GUWAHATI, June 13: At a time when the incidents of harassment on women in various forms and places is creating an anxiety, recent findings of ‘A study on the perception of girls’ safety in public spaces’ conducted by ‘Save the Children’ has portrayed a gloomy landscape intensifying the phenomenon.
According to the findings of the study, 60% of the adolescent girls expressed feeling unsafe in streets or other public places with inadequate lighting. One in three adolescence girls surveyed were scared of traversing the narrow by-lanes of the locality, as well as the road to go to school or the local market. In rural areas, one in four adolescent girls felt unsafe when using open spaces, agriculture field for open defecation. Nearly three in five girls reported feeling unsafe in situations where the public place was overcrowded. The study found that 40% of the adolescent girls believed that the reaction of the local police station while lodging a complaint could range from either blaming the complaint or showing acute reluctance in recording the complaints.
Moreover, adolescent girls felt scared in overcrowded buses, trains, metros, local trains etc as they feared inappropriate touching and groping. 58% of the adolescence boys and 52% of the parents of the interviewed girls shared that it was not safe for girls living in their neighborhood to take a public transport in the evening. Over one in every four adolescent girls perceived the threat of being physically assaulted, including getting raped, while venturing into public spaces, while one in three expected to be inappropriately touched or even stalked.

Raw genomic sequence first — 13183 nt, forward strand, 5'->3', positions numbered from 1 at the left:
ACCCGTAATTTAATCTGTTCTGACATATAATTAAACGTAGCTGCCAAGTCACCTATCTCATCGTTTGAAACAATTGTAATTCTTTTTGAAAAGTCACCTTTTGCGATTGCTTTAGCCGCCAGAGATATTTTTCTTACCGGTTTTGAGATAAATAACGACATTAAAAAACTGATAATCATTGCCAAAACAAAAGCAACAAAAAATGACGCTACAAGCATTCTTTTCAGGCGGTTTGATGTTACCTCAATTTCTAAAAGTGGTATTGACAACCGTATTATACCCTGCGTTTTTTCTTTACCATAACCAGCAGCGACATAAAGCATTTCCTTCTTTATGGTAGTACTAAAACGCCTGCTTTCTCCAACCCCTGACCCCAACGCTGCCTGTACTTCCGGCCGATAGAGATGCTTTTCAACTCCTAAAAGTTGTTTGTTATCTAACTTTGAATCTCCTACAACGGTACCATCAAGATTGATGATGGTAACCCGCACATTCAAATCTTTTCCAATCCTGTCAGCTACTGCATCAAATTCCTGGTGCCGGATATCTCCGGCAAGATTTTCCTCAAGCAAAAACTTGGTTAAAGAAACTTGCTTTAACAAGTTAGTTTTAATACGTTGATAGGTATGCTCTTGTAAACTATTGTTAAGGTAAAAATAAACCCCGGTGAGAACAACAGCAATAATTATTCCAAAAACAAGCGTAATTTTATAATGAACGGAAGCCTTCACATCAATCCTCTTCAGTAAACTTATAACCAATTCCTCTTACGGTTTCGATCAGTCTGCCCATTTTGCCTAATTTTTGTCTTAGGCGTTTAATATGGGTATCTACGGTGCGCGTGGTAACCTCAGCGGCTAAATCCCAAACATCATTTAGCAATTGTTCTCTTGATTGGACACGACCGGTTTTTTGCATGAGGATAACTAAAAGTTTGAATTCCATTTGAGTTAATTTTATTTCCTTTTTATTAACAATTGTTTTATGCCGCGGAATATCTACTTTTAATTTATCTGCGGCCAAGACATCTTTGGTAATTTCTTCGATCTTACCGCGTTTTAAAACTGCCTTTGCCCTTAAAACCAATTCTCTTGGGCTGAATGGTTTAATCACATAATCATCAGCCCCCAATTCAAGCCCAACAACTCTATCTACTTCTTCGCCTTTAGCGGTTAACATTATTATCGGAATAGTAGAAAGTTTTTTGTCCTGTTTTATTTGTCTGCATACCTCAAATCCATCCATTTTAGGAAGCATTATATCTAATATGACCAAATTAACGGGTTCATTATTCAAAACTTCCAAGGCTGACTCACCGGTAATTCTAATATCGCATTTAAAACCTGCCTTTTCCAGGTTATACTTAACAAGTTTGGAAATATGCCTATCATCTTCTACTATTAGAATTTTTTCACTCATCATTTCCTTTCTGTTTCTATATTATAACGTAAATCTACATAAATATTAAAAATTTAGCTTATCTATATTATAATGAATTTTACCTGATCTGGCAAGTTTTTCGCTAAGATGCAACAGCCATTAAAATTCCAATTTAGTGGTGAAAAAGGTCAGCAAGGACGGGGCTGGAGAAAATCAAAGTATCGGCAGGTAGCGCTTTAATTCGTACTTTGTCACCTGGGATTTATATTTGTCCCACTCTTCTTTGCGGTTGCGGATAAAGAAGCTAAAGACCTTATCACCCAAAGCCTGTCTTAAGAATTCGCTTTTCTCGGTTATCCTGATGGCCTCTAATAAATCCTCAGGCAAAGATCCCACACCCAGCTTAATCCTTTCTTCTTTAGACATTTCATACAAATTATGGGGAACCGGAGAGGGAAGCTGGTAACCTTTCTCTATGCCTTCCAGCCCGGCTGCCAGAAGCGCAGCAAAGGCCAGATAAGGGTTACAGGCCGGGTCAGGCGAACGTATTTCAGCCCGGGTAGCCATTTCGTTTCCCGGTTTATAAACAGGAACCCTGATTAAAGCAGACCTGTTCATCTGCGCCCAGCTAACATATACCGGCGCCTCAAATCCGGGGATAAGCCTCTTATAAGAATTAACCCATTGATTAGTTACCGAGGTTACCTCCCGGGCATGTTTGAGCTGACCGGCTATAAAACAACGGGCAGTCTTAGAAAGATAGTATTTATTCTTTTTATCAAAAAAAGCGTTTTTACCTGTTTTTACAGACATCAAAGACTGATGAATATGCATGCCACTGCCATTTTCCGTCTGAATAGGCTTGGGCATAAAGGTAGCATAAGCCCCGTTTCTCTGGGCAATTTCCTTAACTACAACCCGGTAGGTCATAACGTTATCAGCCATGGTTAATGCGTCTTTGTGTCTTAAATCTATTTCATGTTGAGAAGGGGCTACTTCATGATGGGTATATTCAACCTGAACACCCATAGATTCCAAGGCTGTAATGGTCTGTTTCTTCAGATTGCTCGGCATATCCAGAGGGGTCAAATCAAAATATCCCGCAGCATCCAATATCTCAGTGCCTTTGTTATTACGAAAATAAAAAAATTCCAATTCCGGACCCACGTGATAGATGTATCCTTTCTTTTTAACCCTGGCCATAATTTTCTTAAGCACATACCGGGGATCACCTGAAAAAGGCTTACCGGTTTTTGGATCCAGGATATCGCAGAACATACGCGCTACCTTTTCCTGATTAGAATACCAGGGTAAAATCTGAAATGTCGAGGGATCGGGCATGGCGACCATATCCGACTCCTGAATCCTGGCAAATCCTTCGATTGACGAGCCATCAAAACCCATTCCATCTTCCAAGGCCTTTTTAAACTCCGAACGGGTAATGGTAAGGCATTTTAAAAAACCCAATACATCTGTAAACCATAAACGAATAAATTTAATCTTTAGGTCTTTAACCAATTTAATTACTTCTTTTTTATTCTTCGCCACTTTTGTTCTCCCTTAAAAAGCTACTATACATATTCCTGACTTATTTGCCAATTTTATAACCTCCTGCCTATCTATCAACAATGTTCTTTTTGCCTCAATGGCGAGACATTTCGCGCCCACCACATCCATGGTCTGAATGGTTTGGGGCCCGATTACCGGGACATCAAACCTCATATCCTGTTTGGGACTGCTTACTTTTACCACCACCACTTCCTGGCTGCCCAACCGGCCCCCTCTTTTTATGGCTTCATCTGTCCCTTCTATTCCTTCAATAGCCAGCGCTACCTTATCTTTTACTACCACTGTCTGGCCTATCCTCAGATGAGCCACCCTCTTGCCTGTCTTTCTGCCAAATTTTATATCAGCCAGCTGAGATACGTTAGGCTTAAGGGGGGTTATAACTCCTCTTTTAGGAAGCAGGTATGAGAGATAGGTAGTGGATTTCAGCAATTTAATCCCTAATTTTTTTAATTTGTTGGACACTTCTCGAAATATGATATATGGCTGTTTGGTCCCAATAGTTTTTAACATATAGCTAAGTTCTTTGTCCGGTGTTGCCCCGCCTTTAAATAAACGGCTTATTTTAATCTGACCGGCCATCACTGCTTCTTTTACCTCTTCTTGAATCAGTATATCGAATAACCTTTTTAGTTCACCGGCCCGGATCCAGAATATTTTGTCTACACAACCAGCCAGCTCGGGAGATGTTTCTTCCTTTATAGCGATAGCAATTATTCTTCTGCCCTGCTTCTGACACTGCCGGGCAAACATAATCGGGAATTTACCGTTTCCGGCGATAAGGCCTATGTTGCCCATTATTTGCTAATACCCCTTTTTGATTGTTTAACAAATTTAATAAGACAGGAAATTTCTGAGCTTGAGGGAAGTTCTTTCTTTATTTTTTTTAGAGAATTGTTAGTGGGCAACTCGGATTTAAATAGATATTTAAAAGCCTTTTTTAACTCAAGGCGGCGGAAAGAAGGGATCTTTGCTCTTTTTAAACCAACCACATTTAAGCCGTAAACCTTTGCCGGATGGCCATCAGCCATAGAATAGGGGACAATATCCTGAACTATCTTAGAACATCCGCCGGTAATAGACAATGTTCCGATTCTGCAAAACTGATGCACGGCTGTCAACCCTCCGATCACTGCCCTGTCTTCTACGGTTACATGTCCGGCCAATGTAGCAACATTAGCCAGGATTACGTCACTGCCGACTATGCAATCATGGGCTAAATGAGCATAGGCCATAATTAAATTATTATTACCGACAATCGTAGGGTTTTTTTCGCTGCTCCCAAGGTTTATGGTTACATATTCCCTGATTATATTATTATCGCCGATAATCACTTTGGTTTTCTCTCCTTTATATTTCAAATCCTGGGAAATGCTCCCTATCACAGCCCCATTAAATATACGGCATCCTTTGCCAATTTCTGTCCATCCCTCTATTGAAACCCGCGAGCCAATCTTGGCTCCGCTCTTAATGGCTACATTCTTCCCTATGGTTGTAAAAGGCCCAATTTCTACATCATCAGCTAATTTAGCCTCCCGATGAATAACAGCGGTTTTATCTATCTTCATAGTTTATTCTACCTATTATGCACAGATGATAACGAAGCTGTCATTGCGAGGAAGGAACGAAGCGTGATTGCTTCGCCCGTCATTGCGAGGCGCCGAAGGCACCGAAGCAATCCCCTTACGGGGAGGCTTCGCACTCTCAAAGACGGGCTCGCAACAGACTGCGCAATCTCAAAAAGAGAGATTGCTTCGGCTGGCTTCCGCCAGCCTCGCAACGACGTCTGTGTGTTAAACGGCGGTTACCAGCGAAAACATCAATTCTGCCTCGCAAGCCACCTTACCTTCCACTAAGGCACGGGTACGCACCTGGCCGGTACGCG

According to the adolescent girls, their support systems outside their homes were also not substantive. Mothers of the adolescent girls shared that they do not expect bystanders to get involved in offering assistance if something were to happen to them on the roads.
Nearly half of the boys interviewed were of the opinion that men must have the final words in all the discussions. One in three boys held an opinion that slapping a woman to reprimand her should not be interpreted as violence. One in three adolescent boys felt that girls should avoid wearing certain types of clothes while going out in public spaces. The study found that a majority of the girls were not aware of government statutory bodies like child welfare committees that can be approached for a referral to appropriate authorities for redressal against harassment. Even awareness among the parents was very low. Only 11% of parents were aware of such information. Besides that awareness of 1098 child helpline was also very low. Around 90% of the adolescent girls who were exposed to stories about sexual assault on girls and women in media have started become more careful about where they go in public places.
The present study was conducted in six states of India – Assam, Delhi-NCR, Madhya Pradesh, Maharashtra, Telangana and West Bengal. However, the factsheet has been derived from the sample that was covered in the state of Assam, where 516 adolescence girls, 186 adolescence boys, 142 parents and 44 young women who married before attaining legal age. The urban part of the sample was spread across the cities of Guwahati MC, Silchar MB, Jorhat MB, and the smaller towns of Bongaigaon MB and Mangoldai municipalities. The rural part of the sample was drawn from villages of Hailakandi and Darrang district.